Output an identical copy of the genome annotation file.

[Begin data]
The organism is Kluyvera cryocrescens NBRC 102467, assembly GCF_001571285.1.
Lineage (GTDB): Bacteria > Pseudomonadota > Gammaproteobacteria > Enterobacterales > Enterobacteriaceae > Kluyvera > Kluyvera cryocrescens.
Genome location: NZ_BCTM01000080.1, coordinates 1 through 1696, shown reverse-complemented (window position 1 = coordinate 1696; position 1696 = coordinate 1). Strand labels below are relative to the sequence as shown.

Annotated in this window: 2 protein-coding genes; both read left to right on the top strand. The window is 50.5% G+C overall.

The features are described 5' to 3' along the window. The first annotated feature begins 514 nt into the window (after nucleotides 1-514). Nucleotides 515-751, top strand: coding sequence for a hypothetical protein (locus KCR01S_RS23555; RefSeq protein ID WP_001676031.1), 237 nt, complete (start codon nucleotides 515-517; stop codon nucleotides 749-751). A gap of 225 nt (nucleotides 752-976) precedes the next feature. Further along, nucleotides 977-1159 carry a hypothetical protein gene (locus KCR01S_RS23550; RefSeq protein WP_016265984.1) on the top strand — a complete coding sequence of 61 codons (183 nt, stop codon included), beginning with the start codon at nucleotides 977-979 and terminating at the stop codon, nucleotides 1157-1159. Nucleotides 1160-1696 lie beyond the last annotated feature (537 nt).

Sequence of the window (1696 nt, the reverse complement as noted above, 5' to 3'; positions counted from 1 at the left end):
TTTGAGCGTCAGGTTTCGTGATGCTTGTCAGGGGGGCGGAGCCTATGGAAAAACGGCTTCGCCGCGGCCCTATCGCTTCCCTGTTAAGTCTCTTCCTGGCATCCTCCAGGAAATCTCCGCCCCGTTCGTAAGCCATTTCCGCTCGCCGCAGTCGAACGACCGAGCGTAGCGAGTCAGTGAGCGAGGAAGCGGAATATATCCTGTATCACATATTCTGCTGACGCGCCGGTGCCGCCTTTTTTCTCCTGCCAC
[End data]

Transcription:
The organism is Kluyvera cryocrescens NBRC 102467, assembly GCF_001571285.1.
Lineage (GTDB): Bacteria > Pseudomonadota > Gammaproteobacteria > Enterobacterales > Enterobacteriaceae > Kluyvera > Kluyvera cryocrescens.
Genome location: NZ_BCTM01000080.1, coordinates 1 through 1696, shown reverse-complemented (window position 1 = coordinate 1696; position 1696 = coordinate 1). Strand labels below are relative to the sequence as shown.

Annotated in this window: 2 protein-coding genes; both read left to right on the top strand. The window is 50.5% G+C overall.

The features are described 5' to 3' along the window. The first annotated feature begins 514 nt into the window (after nucleotides 1-514). Nucleotides 515-751, top strand: coding sequence for a hypothetical protein (locus KCR01S_RS23555; RefSeq protein ID WP_001676031.1), 237 nt, complete (start codon nucleotides 515-517; stop codon nucleotides 749-751). A gap of 225 nt (nucleotides 752-976) precedes the next feature. Further along, nucleotides 977-1159 carry a hypothetical protein gene (locus KCR01S_RS23550; RefSeq protein WP_016265984.1) on the top strand — a complete coding sequence of 61 codons (183 nt, stop codon included), beginning with the start codon at nucleotides 977-979 and terminating at the stop codon, nucleotides 1157-1159. Nucleotides 1160-1696 lie beyond the last annotated feature (537 nt).

Sequence of the window (1696 nt, the reverse complement as noted above, 5' to 3'; positions counted from 1 at the left end):
TTTGAGCGTCAGGTTTCGTGATGCTTGTCAGGGGGGCGGAGCCTATGGAAAAACGGCTTCGCCGCGGCCCTATCGCTTCCCTGTTAAGTCTCTTCCTGGCATCCTCCAGGAAATCTCCGCCCCGTTCGTAAGCCATTTCCGCTCGCCGCAGTCGAACGACCGAGCGTAGCGAGTCAGTGAGCGAGGAAGCGGAATATATCCTGTATCACATATTCTGCTGACGCGCCGGTGCCGCCTTTTTTCTCCTGCCAC